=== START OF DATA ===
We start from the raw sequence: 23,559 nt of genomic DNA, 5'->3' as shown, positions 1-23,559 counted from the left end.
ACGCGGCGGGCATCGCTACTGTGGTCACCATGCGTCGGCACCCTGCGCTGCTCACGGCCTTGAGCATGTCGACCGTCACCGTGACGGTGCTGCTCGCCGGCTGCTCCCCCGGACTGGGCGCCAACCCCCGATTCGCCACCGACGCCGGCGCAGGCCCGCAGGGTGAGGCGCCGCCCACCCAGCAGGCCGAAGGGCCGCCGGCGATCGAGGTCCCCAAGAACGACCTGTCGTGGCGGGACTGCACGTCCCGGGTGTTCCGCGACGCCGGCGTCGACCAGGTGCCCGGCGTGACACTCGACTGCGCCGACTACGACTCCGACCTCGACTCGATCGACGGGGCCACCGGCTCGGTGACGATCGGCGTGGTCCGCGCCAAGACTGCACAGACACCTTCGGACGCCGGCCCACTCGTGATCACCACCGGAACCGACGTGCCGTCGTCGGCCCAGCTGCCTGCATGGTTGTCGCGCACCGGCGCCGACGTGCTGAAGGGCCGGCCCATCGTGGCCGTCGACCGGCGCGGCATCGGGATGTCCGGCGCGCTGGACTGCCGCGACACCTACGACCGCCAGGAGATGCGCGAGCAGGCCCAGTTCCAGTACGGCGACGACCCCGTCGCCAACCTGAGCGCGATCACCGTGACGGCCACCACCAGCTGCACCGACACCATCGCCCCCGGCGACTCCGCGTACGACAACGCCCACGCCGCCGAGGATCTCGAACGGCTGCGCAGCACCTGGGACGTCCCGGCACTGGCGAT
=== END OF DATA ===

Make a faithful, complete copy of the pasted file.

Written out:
We start from the raw sequence: 23,559 nt of genomic DNA, 5'->3' as shown, positions 1-23,559 counted from the left end.
ACGCGGCGGGCATCGCTACTGTGGTCACCATGCGTCGGCACCCTGCGCTGCTCACGGCCTTGAGCATGTCGACCGTCACCGTGACGGTGCTGCTCGCCGGCTGCTCCCCCGGACTGGGCGCCAACCCCCGATTCGCCACCGACGCCGGCGCAGGCCCGCAGGGTGAGGCGCCGCCCACCCAGCAGGCCGAAGGGCCGCCGGCGATCGAGGTCCCCAAGAACGACCTGTCGTGGCGGGACTGCACGTCCCGGGTGTTCCGCGACGCCGGCGTCGACCAGGTGCCCGGCGTGACACTCGACTGCGCCGACTACGACTCCGACCTCGACTCGATCGACGGGGCCACCGGCTCGGTGACGATCGGCGTGGTCCGCGCCAAGACTGCACAGACACCTTCGGACGCCGGCCCACTCGTGATCACCACCGGAACCGACGTGCCGTCGTCGGCCCAGCTGCCTGCATGGTTGTCGCGCACCGGCGCCGACGTGCTGAAGGGCCGGCCCATCGTGGCCGTCGACCGGCGCGGCATCGGGATGTCCGGCGCGCTGGACTGCCGCGACACCTACGACCGCCAGGAGATGCGCGAGCAGGCCCAGTTCCAGTACGGCGACGACCCCGTCGCCAACCTGAGCGCGATCACCGTGACGGCCACCACCAGCTGCACCGACACCATCGCCCCCGGCGACTCCGCGTACGACAACGCCCACGCCGCCGAGGATCTCGAACGGCTGCGCAGCACCTGGGACGTCCCGGCACTGGCGAT